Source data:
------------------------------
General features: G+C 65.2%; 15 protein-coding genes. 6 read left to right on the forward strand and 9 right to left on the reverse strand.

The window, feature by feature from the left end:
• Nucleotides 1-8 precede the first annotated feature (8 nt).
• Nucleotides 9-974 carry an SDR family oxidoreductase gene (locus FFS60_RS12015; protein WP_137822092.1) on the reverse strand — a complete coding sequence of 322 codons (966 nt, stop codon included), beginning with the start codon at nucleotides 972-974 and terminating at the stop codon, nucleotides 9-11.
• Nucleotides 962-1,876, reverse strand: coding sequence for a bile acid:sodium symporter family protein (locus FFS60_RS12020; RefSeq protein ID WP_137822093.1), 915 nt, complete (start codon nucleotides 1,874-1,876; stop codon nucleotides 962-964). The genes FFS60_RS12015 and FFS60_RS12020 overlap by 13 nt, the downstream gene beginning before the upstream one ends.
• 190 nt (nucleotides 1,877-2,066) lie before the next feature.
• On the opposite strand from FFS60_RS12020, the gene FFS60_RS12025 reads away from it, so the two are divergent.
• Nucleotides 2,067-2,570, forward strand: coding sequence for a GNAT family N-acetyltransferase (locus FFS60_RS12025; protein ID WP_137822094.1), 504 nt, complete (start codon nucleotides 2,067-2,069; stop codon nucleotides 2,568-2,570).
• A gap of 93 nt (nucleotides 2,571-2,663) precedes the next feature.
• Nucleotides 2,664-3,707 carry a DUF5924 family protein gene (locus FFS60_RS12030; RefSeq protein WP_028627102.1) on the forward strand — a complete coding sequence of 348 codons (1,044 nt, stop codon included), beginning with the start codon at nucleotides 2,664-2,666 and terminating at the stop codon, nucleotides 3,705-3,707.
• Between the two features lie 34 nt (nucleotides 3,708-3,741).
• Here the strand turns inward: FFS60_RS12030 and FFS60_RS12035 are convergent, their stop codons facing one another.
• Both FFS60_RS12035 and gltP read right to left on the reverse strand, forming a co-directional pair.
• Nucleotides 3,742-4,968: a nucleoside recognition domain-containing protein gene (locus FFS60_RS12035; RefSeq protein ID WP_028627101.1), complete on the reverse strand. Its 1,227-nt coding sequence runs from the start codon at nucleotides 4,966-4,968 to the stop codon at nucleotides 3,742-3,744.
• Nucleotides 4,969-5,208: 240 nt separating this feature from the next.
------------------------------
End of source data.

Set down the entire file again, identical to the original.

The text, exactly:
General features: G+C 65.2%; 15 protein-coding genes. 6 read left to right on the forward strand and 9 right to left on the reverse strand.

The window, feature by feature from the left end:
• Nucleotides 1-8 precede the first annotated feature (8 nt).
• Nucleotides 9-974 carry an SDR family oxidoreductase gene (locus FFS60_RS12015; protein WP_137822092.1) on the reverse strand — a complete coding sequence of 322 codons (966 nt, stop codon included), beginning with the start codon at nucleotides 972-974 and terminating at the stop codon, nucleotides 9-11.
• Nucleotides 962-1,876, reverse strand: coding sequence for a bile acid:sodium symporter family protein (locus FFS60_RS12020; RefSeq protein ID WP_137822093.1), 915 nt, complete (start codon nucleotides 1,874-1,876; stop codon nucleotides 962-964). The genes FFS60_RS12015 and FFS60_RS12020 overlap by 13 nt, the downstream gene beginning before the upstream one ends.
• 190 nt (nucleotides 1,877-2,066) lie before the next feature.
• On the opposite strand from FFS60_RS12020, the gene FFS60_RS12025 reads away from it, so the two are divergent.
• Nucleotides 2,067-2,570, forward strand: coding sequence for a GNAT family N-acetyltransferase (locus FFS60_RS12025; protein ID WP_137822094.1), 504 nt, complete (start codon nucleotides 2,067-2,069; stop codon nucleotides 2,568-2,570).
• A gap of 93 nt (nucleotides 2,571-2,663) precedes the next feature.
• Nucleotides 2,664-3,707 carry a DUF5924 family protein gene (locus FFS60_RS12030; RefSeq protein WP_028627102.1) on the forward strand — a complete coding sequence of 348 codons (1,044 nt, stop codon included), beginning with the start codon at nucleotides 2,664-2,666 and terminating at the stop codon, nucleotides 3,705-3,707.
• Between the two features lie 34 nt (nucleotides 3,708-3,741).
• Here the strand turns inward: FFS60_RS12030 and FFS60_RS12035 are convergent, their stop codons facing one another.
• Both FFS60_RS12035 and gltP read right to left on the reverse strand, forming a co-directional pair.
• Nucleotides 3,742-4,968: a nucleoside recognition domain-containing protein gene (locus FFS60_RS12035; RefSeq protein ID WP_028627101.1), complete on the reverse strand. Its 1,227-nt coding sequence runs from the start codon at nucleotides 4,966-4,968 to the stop codon at nucleotides 3,742-3,744.
• Nucleotides 4,969-5,208: 240 nt separating this feature from the next.